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Brie Kluytenaar

Associate

[email protected]

+1.212.692.6251

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Brie represents a wide range of companies and has consistently achieved successful results for clients in fields including financial services, health care, technology, hospitality, media and cultural organizations. She has extensive experience resolving the many issues employers face throughout the employment life cycle, including counseling employers on hiring, terminations, reductions in force, internal investigations, wage and hour issues, disability and accommodations, statutory leave, and compliance with the rapidly-changing employment regulatory landscape.

Brie also has significant experience handling employment litigation in state and federal court, before federal, state, and local government agencies, and in mediation and arbitration. Brie has achieved positive results for clients in cases alleging various employment-related claims, including breach of contract, unfair competition, discrimination, retaliation, breach of fiduciary duty, fraud, misappropriation of trade secrets, and the like. Brie’s litigation experience also includes complex commercial litigation involving employment components.

Brie has been on the forefront of New York’s anti-sexual harassment legislation and works closely with companies to build internal culture through interactive workshops, training, policy revision, and other initiatives. Brie also has an active pro bono practice and regularly represents a large provider of legal services to low-income New Yorkers and an organization for survivors of gender-based violence.

Education

  • University of Connecticut (JD)
  • Mount Holyoke College (BA)

Experience

  • Won a complete dismissal of three charges filed at the NLRB by employees of a home security company who were suspended for creating a workplace disruption in the middle of the employer’s office. The dismissal was appealed and then affirmed.
  • Won a dismissal of a charge filed at the NLRB by an employee of a telecommunications service provider who was terminated in a restructuring.
  • Represented a major energy company in a sex and age discrimination suit by a former employee which ultimately settled on favorable terms after the company filed a motion to dismiss.
  • Represented a printing company in a discrimination suit filed by a former employee which resulted in a full dismissal of the claims against the company.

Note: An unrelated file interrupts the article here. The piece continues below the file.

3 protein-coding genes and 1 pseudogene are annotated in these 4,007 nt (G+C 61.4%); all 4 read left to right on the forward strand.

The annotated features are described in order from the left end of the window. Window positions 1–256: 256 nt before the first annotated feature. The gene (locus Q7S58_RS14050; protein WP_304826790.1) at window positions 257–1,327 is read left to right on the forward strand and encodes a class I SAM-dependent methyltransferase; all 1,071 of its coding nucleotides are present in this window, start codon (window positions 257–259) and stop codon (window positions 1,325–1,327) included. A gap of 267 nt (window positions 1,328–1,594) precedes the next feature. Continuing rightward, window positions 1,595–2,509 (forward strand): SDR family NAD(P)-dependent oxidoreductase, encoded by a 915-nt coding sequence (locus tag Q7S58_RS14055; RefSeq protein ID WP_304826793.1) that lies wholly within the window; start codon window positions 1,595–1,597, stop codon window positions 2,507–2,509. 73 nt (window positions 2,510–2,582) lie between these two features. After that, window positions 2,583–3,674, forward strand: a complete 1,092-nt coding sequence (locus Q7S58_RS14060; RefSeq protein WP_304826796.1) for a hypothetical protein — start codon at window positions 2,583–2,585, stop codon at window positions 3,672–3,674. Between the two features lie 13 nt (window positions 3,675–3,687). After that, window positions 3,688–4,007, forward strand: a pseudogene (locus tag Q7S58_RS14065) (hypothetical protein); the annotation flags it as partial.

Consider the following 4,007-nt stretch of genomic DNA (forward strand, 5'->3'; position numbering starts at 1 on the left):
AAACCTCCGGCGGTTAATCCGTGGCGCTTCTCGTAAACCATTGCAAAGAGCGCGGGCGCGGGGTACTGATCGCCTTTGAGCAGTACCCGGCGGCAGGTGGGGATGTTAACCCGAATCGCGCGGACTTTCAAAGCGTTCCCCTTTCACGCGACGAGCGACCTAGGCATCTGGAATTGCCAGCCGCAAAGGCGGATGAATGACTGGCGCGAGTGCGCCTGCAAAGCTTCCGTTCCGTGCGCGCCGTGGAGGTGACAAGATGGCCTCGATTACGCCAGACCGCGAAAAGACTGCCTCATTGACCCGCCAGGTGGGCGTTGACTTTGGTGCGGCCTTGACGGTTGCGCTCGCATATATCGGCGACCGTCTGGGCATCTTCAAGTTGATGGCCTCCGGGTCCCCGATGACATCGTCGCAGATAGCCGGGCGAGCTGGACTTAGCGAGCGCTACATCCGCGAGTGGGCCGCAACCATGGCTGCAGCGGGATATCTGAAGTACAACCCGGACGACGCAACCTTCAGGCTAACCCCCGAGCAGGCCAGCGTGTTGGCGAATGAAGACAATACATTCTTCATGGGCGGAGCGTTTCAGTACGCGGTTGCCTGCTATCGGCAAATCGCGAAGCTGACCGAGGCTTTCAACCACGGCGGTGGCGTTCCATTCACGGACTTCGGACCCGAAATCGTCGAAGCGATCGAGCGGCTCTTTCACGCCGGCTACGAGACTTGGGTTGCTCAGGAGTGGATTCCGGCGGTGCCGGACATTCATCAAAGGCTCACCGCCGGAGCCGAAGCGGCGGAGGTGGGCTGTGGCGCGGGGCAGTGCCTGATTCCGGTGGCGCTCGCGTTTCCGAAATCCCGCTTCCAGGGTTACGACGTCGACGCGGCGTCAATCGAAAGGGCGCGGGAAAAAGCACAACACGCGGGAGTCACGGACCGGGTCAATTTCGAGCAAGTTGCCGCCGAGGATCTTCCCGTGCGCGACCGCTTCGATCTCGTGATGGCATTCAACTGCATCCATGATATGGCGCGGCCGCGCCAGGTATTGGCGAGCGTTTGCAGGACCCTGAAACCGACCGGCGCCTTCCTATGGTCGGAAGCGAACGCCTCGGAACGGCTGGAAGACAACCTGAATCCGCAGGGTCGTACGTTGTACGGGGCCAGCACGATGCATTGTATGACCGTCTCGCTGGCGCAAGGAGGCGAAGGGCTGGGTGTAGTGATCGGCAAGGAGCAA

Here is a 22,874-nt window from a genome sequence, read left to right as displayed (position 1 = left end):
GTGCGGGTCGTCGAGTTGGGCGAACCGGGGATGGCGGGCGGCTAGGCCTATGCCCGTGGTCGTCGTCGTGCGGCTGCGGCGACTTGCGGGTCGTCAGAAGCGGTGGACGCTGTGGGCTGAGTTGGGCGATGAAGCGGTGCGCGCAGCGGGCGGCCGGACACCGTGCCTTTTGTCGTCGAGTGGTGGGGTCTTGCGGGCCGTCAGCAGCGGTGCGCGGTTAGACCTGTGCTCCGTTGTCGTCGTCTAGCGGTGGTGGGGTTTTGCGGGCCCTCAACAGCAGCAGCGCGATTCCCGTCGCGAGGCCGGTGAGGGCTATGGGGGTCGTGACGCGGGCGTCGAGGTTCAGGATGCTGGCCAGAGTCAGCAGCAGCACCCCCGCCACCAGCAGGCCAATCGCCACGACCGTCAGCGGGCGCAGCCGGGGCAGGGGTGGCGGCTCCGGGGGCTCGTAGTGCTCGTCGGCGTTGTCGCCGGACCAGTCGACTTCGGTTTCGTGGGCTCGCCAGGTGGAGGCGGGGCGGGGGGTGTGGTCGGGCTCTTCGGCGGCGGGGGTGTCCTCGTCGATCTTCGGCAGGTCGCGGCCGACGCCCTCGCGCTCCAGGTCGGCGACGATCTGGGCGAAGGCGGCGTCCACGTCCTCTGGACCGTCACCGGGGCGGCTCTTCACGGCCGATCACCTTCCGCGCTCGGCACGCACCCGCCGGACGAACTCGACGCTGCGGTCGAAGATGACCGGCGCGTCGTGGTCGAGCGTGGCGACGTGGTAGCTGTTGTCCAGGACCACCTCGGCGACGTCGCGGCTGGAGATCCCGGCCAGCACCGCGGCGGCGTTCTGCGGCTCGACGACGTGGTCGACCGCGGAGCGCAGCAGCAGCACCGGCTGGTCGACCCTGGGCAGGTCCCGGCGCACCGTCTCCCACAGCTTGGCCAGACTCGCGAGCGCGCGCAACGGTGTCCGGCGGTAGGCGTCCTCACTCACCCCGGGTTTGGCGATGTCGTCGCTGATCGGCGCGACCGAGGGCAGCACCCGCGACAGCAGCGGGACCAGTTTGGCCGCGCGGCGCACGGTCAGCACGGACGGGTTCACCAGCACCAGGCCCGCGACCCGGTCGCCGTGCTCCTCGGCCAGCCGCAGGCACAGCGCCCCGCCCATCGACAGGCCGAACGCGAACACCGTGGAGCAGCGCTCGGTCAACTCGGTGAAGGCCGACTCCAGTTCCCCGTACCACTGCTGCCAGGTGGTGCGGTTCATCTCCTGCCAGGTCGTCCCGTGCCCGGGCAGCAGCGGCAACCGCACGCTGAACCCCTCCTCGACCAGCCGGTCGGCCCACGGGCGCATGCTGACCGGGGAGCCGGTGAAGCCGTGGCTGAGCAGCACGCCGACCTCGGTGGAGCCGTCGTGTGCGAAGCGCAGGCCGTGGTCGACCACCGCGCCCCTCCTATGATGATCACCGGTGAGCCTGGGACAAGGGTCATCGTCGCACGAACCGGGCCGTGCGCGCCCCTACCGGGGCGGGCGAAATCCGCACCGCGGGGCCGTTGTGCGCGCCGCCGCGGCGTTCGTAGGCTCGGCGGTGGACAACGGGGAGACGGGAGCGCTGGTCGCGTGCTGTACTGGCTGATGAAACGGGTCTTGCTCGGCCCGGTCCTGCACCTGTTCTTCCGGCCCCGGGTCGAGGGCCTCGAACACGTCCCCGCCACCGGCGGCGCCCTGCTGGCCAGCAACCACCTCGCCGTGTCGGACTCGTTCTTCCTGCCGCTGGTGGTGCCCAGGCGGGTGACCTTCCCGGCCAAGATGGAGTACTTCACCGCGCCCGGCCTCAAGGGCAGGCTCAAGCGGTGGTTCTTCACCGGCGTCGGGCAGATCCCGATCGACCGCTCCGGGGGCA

Recognition & Awards

  • Included on the New York Super Lawyers Rising Stars List: Employment & Labor (2019)

Recent Insights

News & Press

Viewpoints

Viewpoint
New York recently extended its protections of the New York City Human Rights Law to non-employees, including contractors and freelancers, following in the footsteps of New York State, which recently amended its Human Rights Law in a similar manner.  The new law will go into effect in January 2020.  We wanted to highlight an important development that arises out of the change in this law. 
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Viewpoint General
On Monday, Governor Cuomo signed into the law the last of four bills aimed at strengthening workplace protections for employees.  In mid-July, the Governor signed pay equity, salary history disclosure and hair discrimination laws into effect.  Now, the Governor has completed this effort by signing into the law a bill that makes significant changes to the New York Human Rights Law.
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Viewpoint
On June 18, 2019, Connecticut Governor Ned Lamont signed into law Public Act 19-16, “An Act Combatting Sexual Assault and Sexual Harassment,” also known as the “Time’s Up Act” (the “Act”). The Act involves several significant changes to Connecticut’s employment laws, with a particular focus on expanding sexual harassment prevention laws.
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The Bubbler

The Bubbler - June 2019

June 13, 2019 | Blog | By Brie Kluytenaar

Welcome to June! As we head into the summer, the employment law world continues to heat up! We have rounded up the most recent developments impacting employers for your summer reading pleasure here.
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Viewpoint General
Welcome to 2019, readers! With the new year comes certain changes to New York Paid Family Leave (NYPFL), and we want to make sure you are up to date so that any leave requests you may receive under this law are properly addressed.

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Viewpoint General
As of October 15, 2018, New York City employers are now required to engage in a “cooperative dialogue” when an employee requests a workplace accommodation. In a development that may have been overshadowed by the New York State sexual harassment prevention law, the New York City Council amended the New York City Human Rights Law (NYCHRL) in December 2017 to institute this requirement. Similar to, but more demanding than the “interactive process” contemplated by the federal Americans with Disabilities Act, this requirement imposes significant new duties on employers in New York City.
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News & Press

New York Sexual Harassment Law Deadline Has Employers in a Hurry

October 9, 2018 | Bloomberg Big Law Business

This feature article discusses the October 9th deadline for employers in New York to adopt sexual harassment prevention policies and provide them to workers. The article features commentary from employment lawyers including Brie Kluytenaar, an attorney in Mintz’s New York office.

Events

Oct
24
2019

New Strategies in Sexual Harassment Investigations

NYCLA’s In House and Outside Counsel Committee

New York, NY

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